Universal Suffering
When we started the design process for Tales, one of our priorities was to make sure that women were properly represented and had a fair share of the “screen time”. Of the original four “main” characters, two were male and two female - and although Arthur and Sophia are a couple, we wanted to be clear that she wasn’t just an accessory defined by her relationship to him. If anything, she’s the driving force in the marriage and he toddles along happily after, doing what he’s told.

But that said, working within a broadly historical setting posed challenges. Attitudes to women at the time were pretty despicable - and we chose to have Cadwallader embrace the misogyny of a man of his time, though we made sure to be clear that he is utterly wrong, given that the women he disparages are considerably more competent than he is. Jessie and Sophia are deeply flawed human beings, but their failings aren’t related to the fact that they’re women. Overall, we thought we were getting the balance about right, and were feeling quite proud of the fact that we’d written such a show with such good representation of women.

How wrong we were. Rhi (who plays the Tribune in Season One, and does the best monkey noises of any human alive) reviewed the scripts for episodes 1 and 2, and shockingly, in episode 1 only 20% of the words were spoken by women - 10% by Sophia, and 10% by the other female characters combined. Cadwallader had 52%, Gillespie 16%, and the remaining 12% were spoken by Arthur, Godalming and other minor male parts. Even accepting that Cadwallader was the narrator and therefore would have a bigger share of the lines, the demographic was still hugely skewed in favour of the men. We kept going - surely episode 2 would be better - after all, the women were doing all the actual work while the men blundered about ineptly. Well, yes and no.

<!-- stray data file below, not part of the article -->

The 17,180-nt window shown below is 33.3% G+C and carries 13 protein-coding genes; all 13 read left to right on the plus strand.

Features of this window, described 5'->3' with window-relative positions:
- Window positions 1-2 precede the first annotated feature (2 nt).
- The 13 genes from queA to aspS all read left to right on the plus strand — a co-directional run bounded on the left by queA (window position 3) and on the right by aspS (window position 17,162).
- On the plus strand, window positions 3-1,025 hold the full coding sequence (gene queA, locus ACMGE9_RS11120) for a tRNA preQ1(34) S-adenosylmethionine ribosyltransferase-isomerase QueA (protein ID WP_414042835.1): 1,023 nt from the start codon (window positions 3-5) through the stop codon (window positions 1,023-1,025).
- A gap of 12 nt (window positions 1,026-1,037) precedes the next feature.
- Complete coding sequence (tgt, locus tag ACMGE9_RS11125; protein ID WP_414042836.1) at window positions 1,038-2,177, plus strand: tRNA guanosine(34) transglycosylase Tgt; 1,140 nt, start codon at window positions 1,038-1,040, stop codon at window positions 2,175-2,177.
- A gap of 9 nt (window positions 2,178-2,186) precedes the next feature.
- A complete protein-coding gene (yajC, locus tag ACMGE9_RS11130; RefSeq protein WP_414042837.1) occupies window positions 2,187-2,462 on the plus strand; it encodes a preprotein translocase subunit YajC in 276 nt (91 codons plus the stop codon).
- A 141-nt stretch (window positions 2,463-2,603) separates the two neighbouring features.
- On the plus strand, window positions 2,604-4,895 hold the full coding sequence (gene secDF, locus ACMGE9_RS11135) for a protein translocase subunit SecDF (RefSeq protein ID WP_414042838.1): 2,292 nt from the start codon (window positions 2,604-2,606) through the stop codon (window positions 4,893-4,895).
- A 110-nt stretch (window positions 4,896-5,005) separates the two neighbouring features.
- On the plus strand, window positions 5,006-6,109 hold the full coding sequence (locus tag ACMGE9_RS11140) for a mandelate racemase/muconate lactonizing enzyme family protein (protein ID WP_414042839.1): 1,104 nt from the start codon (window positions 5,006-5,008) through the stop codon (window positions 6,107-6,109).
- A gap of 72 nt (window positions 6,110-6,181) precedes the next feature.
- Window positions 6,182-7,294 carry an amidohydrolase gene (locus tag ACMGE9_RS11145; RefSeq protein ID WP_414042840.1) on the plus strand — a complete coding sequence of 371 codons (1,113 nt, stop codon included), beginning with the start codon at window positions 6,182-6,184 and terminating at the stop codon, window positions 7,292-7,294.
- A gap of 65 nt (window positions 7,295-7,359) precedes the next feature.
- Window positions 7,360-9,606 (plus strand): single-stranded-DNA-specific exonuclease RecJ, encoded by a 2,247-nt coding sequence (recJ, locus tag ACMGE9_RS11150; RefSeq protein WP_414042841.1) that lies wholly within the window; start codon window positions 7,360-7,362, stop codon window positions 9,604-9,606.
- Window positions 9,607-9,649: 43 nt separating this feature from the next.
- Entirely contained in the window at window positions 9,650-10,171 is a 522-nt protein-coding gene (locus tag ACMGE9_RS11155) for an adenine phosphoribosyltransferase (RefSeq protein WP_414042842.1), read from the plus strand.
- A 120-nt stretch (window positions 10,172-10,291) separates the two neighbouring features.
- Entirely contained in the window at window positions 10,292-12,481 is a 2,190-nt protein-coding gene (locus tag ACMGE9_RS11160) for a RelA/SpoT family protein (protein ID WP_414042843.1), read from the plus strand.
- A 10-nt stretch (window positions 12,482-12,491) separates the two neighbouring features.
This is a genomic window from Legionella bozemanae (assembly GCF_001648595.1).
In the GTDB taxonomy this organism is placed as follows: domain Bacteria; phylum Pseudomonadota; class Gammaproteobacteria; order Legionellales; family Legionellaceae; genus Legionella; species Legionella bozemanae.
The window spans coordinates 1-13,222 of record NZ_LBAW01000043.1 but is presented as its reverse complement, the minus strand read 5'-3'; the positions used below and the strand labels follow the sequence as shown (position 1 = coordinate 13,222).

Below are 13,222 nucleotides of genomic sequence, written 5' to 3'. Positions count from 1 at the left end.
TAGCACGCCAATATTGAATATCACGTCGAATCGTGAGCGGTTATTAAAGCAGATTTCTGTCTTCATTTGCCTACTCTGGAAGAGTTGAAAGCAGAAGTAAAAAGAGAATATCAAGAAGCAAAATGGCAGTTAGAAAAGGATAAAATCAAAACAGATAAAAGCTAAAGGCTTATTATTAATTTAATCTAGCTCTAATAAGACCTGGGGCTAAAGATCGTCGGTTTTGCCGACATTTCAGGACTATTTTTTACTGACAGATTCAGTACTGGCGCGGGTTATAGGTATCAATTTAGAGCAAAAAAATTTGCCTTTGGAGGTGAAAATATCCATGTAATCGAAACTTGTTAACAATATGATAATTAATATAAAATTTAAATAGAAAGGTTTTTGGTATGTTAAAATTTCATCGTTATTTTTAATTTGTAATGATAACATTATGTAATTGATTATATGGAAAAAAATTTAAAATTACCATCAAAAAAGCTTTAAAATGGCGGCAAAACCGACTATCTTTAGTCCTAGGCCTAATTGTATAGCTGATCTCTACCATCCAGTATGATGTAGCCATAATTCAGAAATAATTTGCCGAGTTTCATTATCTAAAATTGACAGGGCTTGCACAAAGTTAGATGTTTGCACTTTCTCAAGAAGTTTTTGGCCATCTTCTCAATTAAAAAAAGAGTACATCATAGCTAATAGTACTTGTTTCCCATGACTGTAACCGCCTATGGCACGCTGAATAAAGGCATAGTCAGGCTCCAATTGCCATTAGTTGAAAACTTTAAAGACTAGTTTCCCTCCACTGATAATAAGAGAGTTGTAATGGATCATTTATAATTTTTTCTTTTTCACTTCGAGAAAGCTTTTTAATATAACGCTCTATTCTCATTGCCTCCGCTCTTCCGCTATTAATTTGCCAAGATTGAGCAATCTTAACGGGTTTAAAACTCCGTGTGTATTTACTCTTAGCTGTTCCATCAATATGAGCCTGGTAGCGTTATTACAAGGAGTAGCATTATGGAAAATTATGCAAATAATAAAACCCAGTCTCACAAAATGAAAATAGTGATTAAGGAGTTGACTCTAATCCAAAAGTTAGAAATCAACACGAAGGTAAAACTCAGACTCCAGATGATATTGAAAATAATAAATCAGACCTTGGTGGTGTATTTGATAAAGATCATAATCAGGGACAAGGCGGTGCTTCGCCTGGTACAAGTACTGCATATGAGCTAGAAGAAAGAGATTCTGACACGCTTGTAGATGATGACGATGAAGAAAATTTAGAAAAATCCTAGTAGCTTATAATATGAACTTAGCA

In episode 2, the women do have greater than 50% of the dialogue - 62% is shared more or less equally between Sophia and Jessie, but there are only two other female parts giving a total of 66% to the women. Remove Sophia as narrator and only 35% of the remaining words are spoken by women - which is astonishing given how female-dominated it seems on first hearing.

We’re aware of the unconscious bias that makes people think that non-men are dominating a conversation when they’re only half of the participants - but it was still a surprise to see it so obviously in our own writing. Part of the problem is that we’d wanted to keep the backdrop historical - so of course butlers, police officers, ministers and similar ended up as men. We’d vaguely intended on introducing Mrs Gillespie as a character, but we never quite got round to it, and while she’s there as an offstage presence (maybe contributing to the impression of there being more female characters about) she never actually appears. The other problem that we ran into was that - for the simple reason that the women were staggeringly more competent - it was harder to get them into ludicrous and funny situations, and their share of the plot suffered as a result. The final contributing factor was that when the casting call went out we got a lot more interest from men, and when seven guys turned up to the first session compared to three women we ended up finding bit parts for them to play. This had the effect that roles which could theoretically be played by any gender ended up as men by default. If we hadn’t taken the last minute decision to make the Tribune a woman, it would have been even worse.

So, what are we going to do about it? We realised by midway through season one that we were going to need a new regular female character, and we hope you’re looking forward to her arrival considerably more than Dr Cadwallader is. We’ve recruited another regular female cast member, and we’ve made sure that there are more parts for women throughout - a cursory examination of the gender balance of roles for the season appears roughly equally balanced, though we won’t know the final statistics ‘till we’ve broken it down line by line, which we promise to do once the season is recorded. And in the meantime, we’ll keep writing strong characters with motivations and story arcs of their own, and we remain utterly committed to seeing the women of the Aletheian Society and their excellent actors getting their fair share of the limelight.

Jude Reid